First some background.


The use of 901's Active EQ (or any external processor) in any digital AV receiver setup for anything EXCEPT STEREO listening through the 901's alone requires you to have a separate amplifier for them and to avoid having to use a Tape Monitor which could introduce proprietary and potentially damaging Active Equalization back into anything in the AV Receiver with its conventional speakers.


In an AVR, if you activate any Tape Monitor circuit at all, you will kill any digital sources. That is a function of AV receivers in general, nothing to do with 901's. Your Pre-Outs get us around that possibility and limitation but it also means you need a moderately powerful amp for your 901's.

http://www.retrevo.com/support/Pioneer-VSX-520-K-Receivers-manual/id/23653ag911/t/2/

This works for all models of AV receivers when you want 901's as Front L&R speakers...


Get yourself a nice separate amp, draw the Front L&R pre-out signals from wherever you can find them, in your case maybe the CDR or DVR/VCR outputs.


On many AVR's, there is a pre-amp out for every channel in case you want to run external amps for any channels. That is how my old Pioneer VSX-36TX is equipped. For others (yours), you have to borrow the signals from a typical CDR or DVR/VCR Output RCA pair. Just remember, AV receivers disable digital inputs as soon as you switch in a Tape Monitor, so choose one you won

Feb 13, 2011 | Pioneer Audio Players & Recorders

1 Answer

My pioneer vsx-519V-k amp won't turn on. Just bought it about 4 months ago. we were using it with music and a microphone when it conked out and won't turn on anymore. Have checked the power source, the...


Have you checked within the set, the fuse and if the standby circuit is working. thre could be a failure of this sub votage which is required for the switch on of the main power. If you do not have any standby indication you must check this section, however if you arre getting the standby you would have a failed output or a shorting that is triggering the error amp to swtich off. If you are familiar with the circuits you can check but I would suggest that since you will need more experience to look into the main board for tracing the fault. In such case check for the service centre nearest to the place you are in using a google search for Pioneer - Audio systems- sevice. Helpful I hope. Good day.

Jul 06, 2010 | Pioneer VSX-518-K Receiver

1 Answer

Pioneer receiver vsx-d510 sub not working


Rear Surrounds are not supported on this unit, they would be the 6th and 7th channels in a 7.1 rig. I think you mean Surrounds (channels 4 and 5 in a 5.1 rig).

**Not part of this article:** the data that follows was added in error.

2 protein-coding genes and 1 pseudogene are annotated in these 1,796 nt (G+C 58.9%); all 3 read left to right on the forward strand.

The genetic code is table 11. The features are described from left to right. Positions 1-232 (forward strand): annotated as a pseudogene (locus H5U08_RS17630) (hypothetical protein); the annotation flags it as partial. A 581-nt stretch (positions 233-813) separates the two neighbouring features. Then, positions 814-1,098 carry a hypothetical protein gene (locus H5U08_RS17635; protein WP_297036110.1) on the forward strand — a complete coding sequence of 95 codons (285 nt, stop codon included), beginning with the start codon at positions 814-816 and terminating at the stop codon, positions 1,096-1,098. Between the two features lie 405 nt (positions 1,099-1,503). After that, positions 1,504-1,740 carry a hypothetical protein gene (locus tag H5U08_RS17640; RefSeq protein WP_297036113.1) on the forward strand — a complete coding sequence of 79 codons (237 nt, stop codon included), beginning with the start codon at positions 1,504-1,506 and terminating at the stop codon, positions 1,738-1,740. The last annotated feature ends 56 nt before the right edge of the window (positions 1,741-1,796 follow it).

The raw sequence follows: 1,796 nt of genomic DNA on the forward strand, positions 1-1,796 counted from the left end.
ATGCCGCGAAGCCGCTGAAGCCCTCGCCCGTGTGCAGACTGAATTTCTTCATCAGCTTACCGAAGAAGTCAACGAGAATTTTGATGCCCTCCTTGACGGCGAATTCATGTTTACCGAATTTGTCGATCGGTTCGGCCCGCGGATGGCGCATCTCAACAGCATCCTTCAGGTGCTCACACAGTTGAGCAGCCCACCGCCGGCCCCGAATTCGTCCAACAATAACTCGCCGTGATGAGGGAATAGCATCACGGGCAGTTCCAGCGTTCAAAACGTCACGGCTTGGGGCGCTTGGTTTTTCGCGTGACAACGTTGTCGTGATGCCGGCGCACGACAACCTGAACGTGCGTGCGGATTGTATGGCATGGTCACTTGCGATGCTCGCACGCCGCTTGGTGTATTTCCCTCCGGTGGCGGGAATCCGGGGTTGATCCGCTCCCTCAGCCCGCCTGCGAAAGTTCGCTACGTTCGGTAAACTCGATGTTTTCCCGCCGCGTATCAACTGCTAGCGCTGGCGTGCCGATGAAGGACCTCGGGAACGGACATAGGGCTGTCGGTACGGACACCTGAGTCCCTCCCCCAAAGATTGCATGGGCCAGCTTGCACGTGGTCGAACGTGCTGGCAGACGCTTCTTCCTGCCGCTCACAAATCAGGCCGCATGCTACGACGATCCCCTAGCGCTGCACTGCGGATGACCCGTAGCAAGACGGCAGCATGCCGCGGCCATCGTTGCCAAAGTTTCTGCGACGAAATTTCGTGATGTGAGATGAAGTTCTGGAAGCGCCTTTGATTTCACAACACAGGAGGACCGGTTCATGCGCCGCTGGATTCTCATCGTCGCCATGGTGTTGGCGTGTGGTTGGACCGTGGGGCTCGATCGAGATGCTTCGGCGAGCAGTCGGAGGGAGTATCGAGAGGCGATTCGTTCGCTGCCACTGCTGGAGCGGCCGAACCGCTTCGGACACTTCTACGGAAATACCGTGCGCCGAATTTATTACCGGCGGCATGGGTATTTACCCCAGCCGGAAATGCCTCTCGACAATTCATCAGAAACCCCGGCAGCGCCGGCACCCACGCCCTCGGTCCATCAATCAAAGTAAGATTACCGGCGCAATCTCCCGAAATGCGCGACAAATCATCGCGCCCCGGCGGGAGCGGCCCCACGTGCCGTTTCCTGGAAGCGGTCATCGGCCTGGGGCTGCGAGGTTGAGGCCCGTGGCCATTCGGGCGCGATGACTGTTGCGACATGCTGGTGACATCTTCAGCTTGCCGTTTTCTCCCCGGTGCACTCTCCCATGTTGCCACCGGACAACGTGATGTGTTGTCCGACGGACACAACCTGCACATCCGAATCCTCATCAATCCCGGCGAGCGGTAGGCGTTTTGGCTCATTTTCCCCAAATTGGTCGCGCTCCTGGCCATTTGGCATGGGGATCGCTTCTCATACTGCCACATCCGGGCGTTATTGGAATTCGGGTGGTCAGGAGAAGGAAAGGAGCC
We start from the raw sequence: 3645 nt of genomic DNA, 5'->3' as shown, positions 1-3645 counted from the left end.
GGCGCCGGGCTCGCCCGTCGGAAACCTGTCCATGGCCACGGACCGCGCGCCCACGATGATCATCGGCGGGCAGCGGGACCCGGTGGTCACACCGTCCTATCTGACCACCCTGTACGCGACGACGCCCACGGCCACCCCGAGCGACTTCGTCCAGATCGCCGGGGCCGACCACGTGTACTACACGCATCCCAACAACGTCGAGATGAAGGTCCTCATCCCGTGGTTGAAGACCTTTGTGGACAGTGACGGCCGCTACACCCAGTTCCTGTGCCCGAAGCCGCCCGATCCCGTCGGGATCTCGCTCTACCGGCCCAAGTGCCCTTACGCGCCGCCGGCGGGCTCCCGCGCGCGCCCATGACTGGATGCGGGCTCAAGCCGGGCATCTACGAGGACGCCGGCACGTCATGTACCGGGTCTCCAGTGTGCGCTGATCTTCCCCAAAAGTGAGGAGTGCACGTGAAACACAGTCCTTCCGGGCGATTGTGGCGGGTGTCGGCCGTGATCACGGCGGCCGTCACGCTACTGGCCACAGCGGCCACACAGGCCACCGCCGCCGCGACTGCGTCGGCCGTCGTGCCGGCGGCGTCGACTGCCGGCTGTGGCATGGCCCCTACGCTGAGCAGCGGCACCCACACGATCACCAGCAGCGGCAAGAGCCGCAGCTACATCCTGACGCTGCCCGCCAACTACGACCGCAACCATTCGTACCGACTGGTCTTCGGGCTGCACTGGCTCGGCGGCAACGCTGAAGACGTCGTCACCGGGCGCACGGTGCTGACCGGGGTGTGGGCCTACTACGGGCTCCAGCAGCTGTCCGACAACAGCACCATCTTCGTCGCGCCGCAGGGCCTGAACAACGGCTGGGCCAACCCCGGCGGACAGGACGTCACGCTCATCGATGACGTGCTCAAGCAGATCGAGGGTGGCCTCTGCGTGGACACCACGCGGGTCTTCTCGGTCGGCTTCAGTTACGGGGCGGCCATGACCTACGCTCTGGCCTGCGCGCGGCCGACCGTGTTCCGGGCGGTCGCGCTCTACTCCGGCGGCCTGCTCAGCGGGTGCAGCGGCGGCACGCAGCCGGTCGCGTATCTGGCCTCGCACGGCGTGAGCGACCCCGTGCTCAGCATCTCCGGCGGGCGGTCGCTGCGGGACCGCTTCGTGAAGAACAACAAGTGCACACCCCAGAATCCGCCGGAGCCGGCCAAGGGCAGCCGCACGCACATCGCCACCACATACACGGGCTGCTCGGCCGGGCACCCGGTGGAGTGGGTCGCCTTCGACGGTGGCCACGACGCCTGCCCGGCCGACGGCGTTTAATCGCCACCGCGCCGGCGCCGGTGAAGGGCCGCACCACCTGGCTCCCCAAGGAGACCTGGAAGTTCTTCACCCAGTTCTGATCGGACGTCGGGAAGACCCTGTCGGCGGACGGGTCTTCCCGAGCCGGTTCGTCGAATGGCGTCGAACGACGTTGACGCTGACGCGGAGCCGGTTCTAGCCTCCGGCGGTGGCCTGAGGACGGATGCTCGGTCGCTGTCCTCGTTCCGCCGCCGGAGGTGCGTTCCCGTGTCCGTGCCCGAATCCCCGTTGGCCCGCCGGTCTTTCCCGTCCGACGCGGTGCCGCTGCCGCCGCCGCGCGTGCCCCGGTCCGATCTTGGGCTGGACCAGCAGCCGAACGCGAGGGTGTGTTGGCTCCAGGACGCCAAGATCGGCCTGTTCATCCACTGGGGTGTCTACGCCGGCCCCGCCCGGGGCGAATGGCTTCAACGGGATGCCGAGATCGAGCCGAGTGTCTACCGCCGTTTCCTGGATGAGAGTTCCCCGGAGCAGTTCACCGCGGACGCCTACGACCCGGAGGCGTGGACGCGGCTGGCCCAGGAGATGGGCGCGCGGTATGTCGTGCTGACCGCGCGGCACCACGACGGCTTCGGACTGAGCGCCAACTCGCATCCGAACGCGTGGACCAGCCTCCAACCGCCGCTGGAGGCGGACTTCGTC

Lets ponder: How is there any relationship between Surrounds and your separately-amplified Subwoofer? I don't see it, unless you inadvertently chose OFF for the Sub definition when you were in the Speaker selection menus adding the Surrounds. Look again.

Jun 21, 2009 | Pioneer VSX-D510 Receiver

2 Answers

How to connect 901 equalizer to a Pioneer VSX 47TX


I have a VSX-36TX so this is how it's going to work...

You will need a separate stereo amplifier for the 901's to accomodate the need for the Active EQ. There is no way to separate your receiver's front L&R channel preamplifiers from their amplifiers.

I run a Carver AV-406 (5-channel amp) for my 901's in Front, 2 Subwoofers and the Rear Surround channel, with the Active EQ between the receiver and the 901's amp channels. My receiver controls everything and just drives the Center and Surrounds. You would probably just get a nice 2-channel amplier for the 901's. However, the VSX 47TX doesn't provide power for a Subwoofer, should you decide to get one, so you would need another amplifier channel for that, too. Therefore, you might look around for a powerful 3- or 4-channel amplifier so you could drive the Sub, too.

Modest amps would work but at very loud volumes may go into clipping, which is bad for any speaker. I'm using only 100W for mine and it has plenty of steam for the 901's.

For connection I would run a pair of RCA cables from the Front L&R Audio Line OUT to the Active EQ's Line IN; then the EQ's Line OUT to a separate amp's Line IN. Attach the 901's to the new amp, run through the receiver's setup procedures for volume, etc and you're done.

Not what you might want to hear but 901's have special requirements. I've had mine for 25 years and have no regrets.

A separate subwoofer channel on the amp could be used. Just run a single RCA channel from Sub OUT to one available channel IN on the amp and attach the subwoofer to it. Two would work, also. That's what I do. You could use a 1-2 RCA splitter to feed two avaailable channels on a 4-channel amp. The iterations are many. Have fun.

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1 Answer

Connecting 2 stereo amplifiers using one as a preamp and the other as a booster


I would take from the tape out of the pioneer and feed into the aux input of the marantz you will then have to adjust the volume levels on each amp as required